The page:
Force India had a better race than qualifying, though only managed to get one car into the points. Perez made up four positions in the race to finish P9 on a two-stop strategy. Hulkenberg, on the same strategy, made up a full nine positions to finish just outside the points in P11.

Danill Kvyat took out the final point of the race, finishing P10. Kvyat had a quiet, but positive race. Vergne was unlucky to score a point at Spa, lapping in the 1:53s, albeit in clean air and with no one behind him. Perhaps the pressure of losing his Toro Rosso seat will push Vergne the same way it pushed Massa last season?

Sauber had a somewhat anonymous race, with neither driver picking up a point. Sutil finished ahead of his team-mate in P14. Gutierrez at least had a better race than he did qualifying, though he did only manage P15.

Max Chilton was involved in a rare occurrence of racing in challenging Ericsson for P16. Hats off to Max though, who after having stalked down the Caterham once, lost considerable ground in the final few laps due to blue flags as the scrap between Magnussen, Button, Vettel, and Alonso moved through. The Marrusia managed to let everyone past, and close the gap back to Ericsson in less than a lap, to eventually overtake the Caterham. Jules Bianchi was forced to retire on lap 41, though his race was ruined from the opening lap. Following his contact with the Lotus, Bianchi never managed to make up his lost grid positions.

It was not the best day at the office for Lotus, with neither driver reaching the chequered flag. Maldonado retired on lap 2, due to exhaust issues on his E22 calling it quits. Grosjean made it to the final ten laps before damage from debris forced him to retire.

With the number of cars that picked up damage from debris during the race, it is a wonder why at no point the Stewards thought it might be a good idea to deploy the safety car and clear the track. That being said, if the track had of been cleared, Nico Rosberg wouldn’t have picked up with very snazzy decal around his antenna (a piece of Lewis’ tyre). The safety car would have however, brought the grid back together, saving a few races. All in all, I don’t think anyone will be complaining about the top step result, as Ricciardo remains the only driver able to win a race against the Mercedes this season. It’s the Tifosi’s turn to host Formula 1, as the championship moves to Monza for the Italian Grand Prix in two weeks time, so until then, bonsoir.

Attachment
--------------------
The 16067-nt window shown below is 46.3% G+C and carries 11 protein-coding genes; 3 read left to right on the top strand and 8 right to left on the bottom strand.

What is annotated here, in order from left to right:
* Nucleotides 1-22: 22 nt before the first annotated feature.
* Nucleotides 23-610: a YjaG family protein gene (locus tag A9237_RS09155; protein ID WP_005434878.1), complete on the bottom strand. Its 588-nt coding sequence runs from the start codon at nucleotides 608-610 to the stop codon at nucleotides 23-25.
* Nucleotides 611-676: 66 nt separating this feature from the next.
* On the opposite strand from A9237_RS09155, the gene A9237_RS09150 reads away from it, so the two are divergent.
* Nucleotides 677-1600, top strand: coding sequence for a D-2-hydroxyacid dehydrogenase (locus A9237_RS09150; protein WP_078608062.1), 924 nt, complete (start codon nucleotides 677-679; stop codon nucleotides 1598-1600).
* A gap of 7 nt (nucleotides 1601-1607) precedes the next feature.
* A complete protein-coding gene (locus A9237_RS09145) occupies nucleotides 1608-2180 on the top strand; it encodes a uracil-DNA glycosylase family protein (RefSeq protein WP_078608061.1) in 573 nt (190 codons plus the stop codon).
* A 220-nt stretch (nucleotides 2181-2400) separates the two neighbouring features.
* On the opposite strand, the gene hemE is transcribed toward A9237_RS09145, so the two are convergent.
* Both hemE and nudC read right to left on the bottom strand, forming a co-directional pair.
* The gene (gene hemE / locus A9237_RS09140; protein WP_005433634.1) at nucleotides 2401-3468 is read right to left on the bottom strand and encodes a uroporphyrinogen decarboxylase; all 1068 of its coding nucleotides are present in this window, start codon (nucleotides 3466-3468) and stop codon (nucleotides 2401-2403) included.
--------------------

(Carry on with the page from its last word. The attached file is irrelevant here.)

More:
– Alex

* That term is used very loosely now

Belgian Grand Prix: Pre Race Thoughts

Mercedes lock out the front row of the grid ahead of the Belgian Grand Prix, though it was Nico Rosberg who could hold his own in the tricky track conditions, to out qualify his team-mate for pole position. Lewis Hamilton, therefore settles to start alongside in P2, with Sebastian Vettel still two seconds behind for P3. The Spa circuit lived up to its reputation of varying track conditions during qualifying. A massive downpour in the hour before the first session ensured that the already challenging track was, shall we say; moist. The slippy track resulted in many an off-moment for most of the grid.

Mercedes still clearly have the lead on the rest of the grid, qualifying a full two seconds ahead of Vettel’s Red Bull. Nico Rosberg kept a level head during all three sessions. While playing the usual game of cat and mouse between his team-mate for provisional pole, it was a more calculated racing line that saved Rosberg time, securing him pole position. Hamilton suffered several off-moments during qualifying, mostly around the Bus Stop Chicane, though he could be seen twitching through Eau Rouge in Q2. With no mechanical issues for the F1 W05* , Hamilton has nothing to fall back on, he just wasn’t quick enough for Rosberg today.

Red Bull appear to be closing the gap to the Mercedes, albeit, not by much. Vettel stayed on the intermediate tyres for all three sessions, a risky choice as rain continued to spatter the track, but a risk that paid off nonetheless. In the final session, Vettel ran wide after swapping to fresh intermediates and not having his tyres up to temperature. It took three laps on the new tyres for Vettel to set a time of 2:07.717 for P3.

Ricciardo continues to challenge his team-mate, briefly pushing him into the drop zone in during Q2. Also choosing the stick with the intermediate tyres, Ricciardo recovered from a rather thrilling twitch through Blanchimont to sit just behind Vettel with 2:07.911. The Australian sat in P4 until Alonso crossed the line, settling him to start P5 on the grid.

Alonso had a few moments throughout the day, suffering a right front lock up in Q2, and a few twitches at Eau Rouge in Q3, though overall had quite a positive qualifying. The Ferrari driver put his F14 T through its paces; with slightly better straight-line speed for P4. Raikkonen ran a different wing to Alonso during qualifying, choosing a higher downforce setup to give advantage in sector two. Kimi was rather slow to get going in the first session, venturing out first for two laps on wets, then diving back for inters. When he eventually set a lap time it was more than enough to see him through. Not wanting a repeat of qualifying in Hungary, the team kept Raikkonen out to ensure his passage to the next sessions. In the second session, Kimi catapulted himself from P14 to P5 on the inters, finally coming to rest in P8 in the final session with 2:08.780, 0.994s behind Alonso.